He's no originator (apart from his own composition Big Fat Mama - dedicated to his mum) but as an interpreter of early rock and roll he's 'incredible' - as his billing puts it. His band gave him great support, especially saxman Howie Casey (pictured below), whose early Liverpool band the Seniors once featured a young Freddie Starr (then known as Freddie Fowell) on vocals, and drummer Paul Gill.

Roy started with Slow Down, the Larry Williams number, but that was one thing he didn't do throughout his set. He showed off his strong boogie woogie playing on a string of Little Richard numbers (Can't Believe You Want To Leave, Bama Lama Bama Lu, Keep a Knockin', Ready Teddy, Hey Hey Hey Hey, She's Got It, Ooh My Soul and, as an encore, Lucille). He interspersed these with a few numbers from Fats Domino (Jambalaya, I'm Ready, Blue Monday and Ain't That A Shame), plus Ray Charles' Mess Around, Chuck Willis' Hang Up My Rock and Roll Shoes and Jerry Lee's Great Balls of Fire - with audience participation. His voice was getting stretched by the end as he blasted his way through this high octane set, but his piano bashing didn't let up for a moment.

Having seen Roy, Howie and the band at a couple of 2Is shows, I knew what to expect. He didn't disappoint and it was good to see him doing a full length set.

Saturday, October 08, 2011

Blind musicians

I was listening to a radio programme for the blind the other day and it struck me that there have been some wonderful blind musicians - especially in the blues field - over the years. Ray Charles and Stevie Wonder spring to mind of course, along with the great Clarence Carter (pictured at Jazzfest 2010), but many of the influential early blues singers were blind. They include Blind Lemon Jefferson, Blind Willie McTell, Blind Willie Johnson, Blind Boy Fuller, Blind Mississippi Morris and Blind Blake (not exactly hiding their disabilities of course). And then there was Sonny Terry, Little Buster and the partially sighted Sam Myers and, more recently, the late Jeff Healey.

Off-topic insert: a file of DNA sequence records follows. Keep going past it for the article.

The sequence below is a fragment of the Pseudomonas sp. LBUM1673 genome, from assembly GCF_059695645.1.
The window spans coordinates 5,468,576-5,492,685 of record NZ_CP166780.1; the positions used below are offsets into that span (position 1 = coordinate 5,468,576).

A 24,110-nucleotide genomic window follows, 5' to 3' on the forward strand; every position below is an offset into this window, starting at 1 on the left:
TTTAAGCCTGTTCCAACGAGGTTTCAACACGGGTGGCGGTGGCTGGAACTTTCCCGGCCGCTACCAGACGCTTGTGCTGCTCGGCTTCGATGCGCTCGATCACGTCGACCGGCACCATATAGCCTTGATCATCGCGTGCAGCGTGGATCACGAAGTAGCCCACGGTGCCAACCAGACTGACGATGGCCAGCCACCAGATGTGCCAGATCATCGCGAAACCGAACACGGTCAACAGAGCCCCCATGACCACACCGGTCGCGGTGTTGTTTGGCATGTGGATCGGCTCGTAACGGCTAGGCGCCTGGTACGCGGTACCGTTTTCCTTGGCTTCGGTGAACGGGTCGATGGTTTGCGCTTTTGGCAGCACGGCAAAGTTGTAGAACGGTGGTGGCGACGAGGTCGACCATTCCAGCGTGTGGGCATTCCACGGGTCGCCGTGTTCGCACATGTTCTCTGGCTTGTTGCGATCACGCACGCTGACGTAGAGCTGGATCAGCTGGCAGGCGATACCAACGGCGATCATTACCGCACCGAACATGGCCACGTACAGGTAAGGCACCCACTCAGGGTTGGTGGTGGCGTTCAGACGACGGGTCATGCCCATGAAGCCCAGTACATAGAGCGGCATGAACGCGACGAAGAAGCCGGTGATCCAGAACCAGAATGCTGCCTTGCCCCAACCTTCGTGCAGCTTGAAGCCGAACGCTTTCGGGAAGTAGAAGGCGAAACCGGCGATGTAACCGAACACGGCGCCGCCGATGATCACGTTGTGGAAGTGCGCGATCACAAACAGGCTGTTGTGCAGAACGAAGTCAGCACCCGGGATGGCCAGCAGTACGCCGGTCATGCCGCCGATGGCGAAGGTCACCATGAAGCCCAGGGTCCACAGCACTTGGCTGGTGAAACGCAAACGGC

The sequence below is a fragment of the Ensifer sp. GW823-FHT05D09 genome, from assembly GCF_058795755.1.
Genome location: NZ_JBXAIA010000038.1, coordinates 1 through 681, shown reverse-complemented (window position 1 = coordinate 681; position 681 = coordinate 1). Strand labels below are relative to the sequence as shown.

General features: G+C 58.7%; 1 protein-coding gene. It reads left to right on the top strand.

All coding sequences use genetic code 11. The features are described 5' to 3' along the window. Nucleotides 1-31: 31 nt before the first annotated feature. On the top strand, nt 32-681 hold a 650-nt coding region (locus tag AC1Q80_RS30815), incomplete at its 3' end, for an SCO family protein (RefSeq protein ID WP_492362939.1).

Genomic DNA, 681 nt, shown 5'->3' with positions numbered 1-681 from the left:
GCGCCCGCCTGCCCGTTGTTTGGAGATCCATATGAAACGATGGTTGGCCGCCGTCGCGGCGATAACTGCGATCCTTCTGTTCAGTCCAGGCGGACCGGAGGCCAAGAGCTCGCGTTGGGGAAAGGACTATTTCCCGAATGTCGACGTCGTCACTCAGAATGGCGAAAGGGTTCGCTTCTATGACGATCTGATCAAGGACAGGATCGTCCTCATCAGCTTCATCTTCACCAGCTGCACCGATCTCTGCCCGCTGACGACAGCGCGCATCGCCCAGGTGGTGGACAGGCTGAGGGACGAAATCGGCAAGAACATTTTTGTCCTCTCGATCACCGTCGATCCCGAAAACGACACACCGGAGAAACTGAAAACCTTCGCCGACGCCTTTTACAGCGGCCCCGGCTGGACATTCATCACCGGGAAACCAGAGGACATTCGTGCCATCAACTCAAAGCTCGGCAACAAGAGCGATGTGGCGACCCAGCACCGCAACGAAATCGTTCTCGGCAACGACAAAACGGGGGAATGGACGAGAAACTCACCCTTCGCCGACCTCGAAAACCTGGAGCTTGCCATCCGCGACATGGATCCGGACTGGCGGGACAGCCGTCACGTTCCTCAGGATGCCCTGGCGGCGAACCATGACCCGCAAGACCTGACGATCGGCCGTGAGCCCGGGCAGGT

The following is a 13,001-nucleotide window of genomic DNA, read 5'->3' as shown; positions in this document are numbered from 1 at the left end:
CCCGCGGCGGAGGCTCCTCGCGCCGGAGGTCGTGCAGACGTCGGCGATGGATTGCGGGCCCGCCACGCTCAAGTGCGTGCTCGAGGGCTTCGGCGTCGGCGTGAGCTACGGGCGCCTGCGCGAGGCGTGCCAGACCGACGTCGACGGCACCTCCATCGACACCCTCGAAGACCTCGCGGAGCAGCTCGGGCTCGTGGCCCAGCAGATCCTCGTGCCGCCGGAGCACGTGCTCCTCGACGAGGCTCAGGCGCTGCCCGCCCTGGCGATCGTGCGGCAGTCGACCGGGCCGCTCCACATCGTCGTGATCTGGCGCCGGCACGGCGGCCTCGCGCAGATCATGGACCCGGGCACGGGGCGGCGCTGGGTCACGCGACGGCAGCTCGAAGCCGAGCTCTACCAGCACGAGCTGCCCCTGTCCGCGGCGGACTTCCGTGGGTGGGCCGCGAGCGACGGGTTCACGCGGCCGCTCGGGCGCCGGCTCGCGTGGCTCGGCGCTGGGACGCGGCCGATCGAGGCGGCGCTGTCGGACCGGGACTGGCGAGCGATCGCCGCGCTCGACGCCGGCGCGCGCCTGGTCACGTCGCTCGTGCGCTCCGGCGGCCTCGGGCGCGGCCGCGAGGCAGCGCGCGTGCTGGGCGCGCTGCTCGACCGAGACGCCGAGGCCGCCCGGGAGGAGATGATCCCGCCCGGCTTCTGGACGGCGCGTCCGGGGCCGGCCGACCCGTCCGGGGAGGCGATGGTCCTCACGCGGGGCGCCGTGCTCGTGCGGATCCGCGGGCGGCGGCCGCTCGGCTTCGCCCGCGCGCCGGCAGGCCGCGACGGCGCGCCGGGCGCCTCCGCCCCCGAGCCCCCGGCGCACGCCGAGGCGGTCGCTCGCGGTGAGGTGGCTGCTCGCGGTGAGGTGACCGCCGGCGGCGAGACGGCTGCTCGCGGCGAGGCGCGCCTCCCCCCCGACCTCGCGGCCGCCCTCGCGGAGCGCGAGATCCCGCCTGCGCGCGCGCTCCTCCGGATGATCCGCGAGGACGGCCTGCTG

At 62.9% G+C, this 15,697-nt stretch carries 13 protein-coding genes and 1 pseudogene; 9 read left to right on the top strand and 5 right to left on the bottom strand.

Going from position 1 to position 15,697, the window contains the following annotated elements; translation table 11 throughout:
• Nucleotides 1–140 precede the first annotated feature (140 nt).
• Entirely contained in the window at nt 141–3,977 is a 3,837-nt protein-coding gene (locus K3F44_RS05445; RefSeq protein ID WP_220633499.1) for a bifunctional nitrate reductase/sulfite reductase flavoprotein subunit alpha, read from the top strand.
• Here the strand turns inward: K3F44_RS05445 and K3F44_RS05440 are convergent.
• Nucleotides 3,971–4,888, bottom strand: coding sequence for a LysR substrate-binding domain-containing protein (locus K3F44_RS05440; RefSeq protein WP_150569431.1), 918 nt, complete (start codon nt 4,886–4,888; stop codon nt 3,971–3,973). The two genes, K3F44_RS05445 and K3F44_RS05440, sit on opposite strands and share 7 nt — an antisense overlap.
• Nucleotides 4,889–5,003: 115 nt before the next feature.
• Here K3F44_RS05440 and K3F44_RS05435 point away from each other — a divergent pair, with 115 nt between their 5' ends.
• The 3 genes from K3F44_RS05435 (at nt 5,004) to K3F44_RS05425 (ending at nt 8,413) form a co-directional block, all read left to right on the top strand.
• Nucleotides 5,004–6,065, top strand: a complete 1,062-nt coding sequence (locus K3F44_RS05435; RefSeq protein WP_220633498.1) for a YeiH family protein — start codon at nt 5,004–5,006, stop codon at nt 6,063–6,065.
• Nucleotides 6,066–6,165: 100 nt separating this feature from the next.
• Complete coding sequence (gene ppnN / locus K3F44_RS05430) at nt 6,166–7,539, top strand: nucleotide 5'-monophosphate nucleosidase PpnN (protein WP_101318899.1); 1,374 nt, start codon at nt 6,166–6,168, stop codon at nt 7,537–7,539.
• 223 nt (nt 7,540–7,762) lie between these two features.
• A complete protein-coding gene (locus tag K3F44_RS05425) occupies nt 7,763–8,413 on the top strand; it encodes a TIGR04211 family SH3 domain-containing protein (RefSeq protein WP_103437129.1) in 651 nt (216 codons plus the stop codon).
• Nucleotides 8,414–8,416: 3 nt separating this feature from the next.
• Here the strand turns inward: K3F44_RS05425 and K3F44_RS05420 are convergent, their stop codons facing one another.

In the jazz field there were Art Tatum, George Shearing, Diane Schuur and Roland Kirk, and in pop Al Hibbler (who had the original hit with Unchained Melody), Jose Feliciano and Ronnie Milsap. In the gospel field the Blind Boys of Alabama and their Mississippi counterparts stood out, as did the Rev Gary Davis. From reggae there's Frankie Paul and from New Orleans there's pianist and singer Henry Butler (pictured at Porretta in 2008).
No doubt there are others and I would be interested in any suggestions.

Saturday, October 01, 2011

Catching up

Time to catch up with a few music related things that have been happening. Firsly, there are some deaths to report.

Sylvia Robinson, one half of fifties duo Mickey and Sylvia who made it big with Love Is Strange and who was the godmother of hip hop, has died aged 75. After splitting with Mickey (Baker) she formed All Platinum Records, which had hits with the Moments and Shirley and Company, and had a solo hit with Pillow Talk in 1973. But probably her biggest claim to fame was as co-founder with her husband Joe of Sugar Hill Records, which brought Grand Master Flash and Furious Five - and rap music in general - into the public consciousness.

Another recent death is that of bluesman Willie 'Big Eyes' Smith, aged 75. He made his name backing Muddy Waters in the early sixties but had his greatest success as a member of the Legendary Blues Band, along with Pinetop Perkins, which recorded a number of albums in the eighties and nineties, and later as a solo performer.. His last album was Joined At The Hip, with Pinetop, which won a Grammy for Best Traditional Blues Album in 2011.

The Vinyl Word also lifts a glass to Jumpin' Jack Neal, original bass player with Gene Vincent and the Blue Caps, who can be heard on Be Bop A Lulu.

* A word too about the BBC biopic on the early battles of Shirley Bassey which was broadcast the other night. I have always found Shirley too middle of the road for my tastes, but the rags to riches story of a mixed race girl from Splott who made it big was inspiring, and her portrayal by Ruth Negga (pictured) was excellent.

* Finally, I accidentally omitted a photograph of soul man C P Love in my recent blogs on my US music trip. C P Love's second number was Secondline Home, not Train as I thought.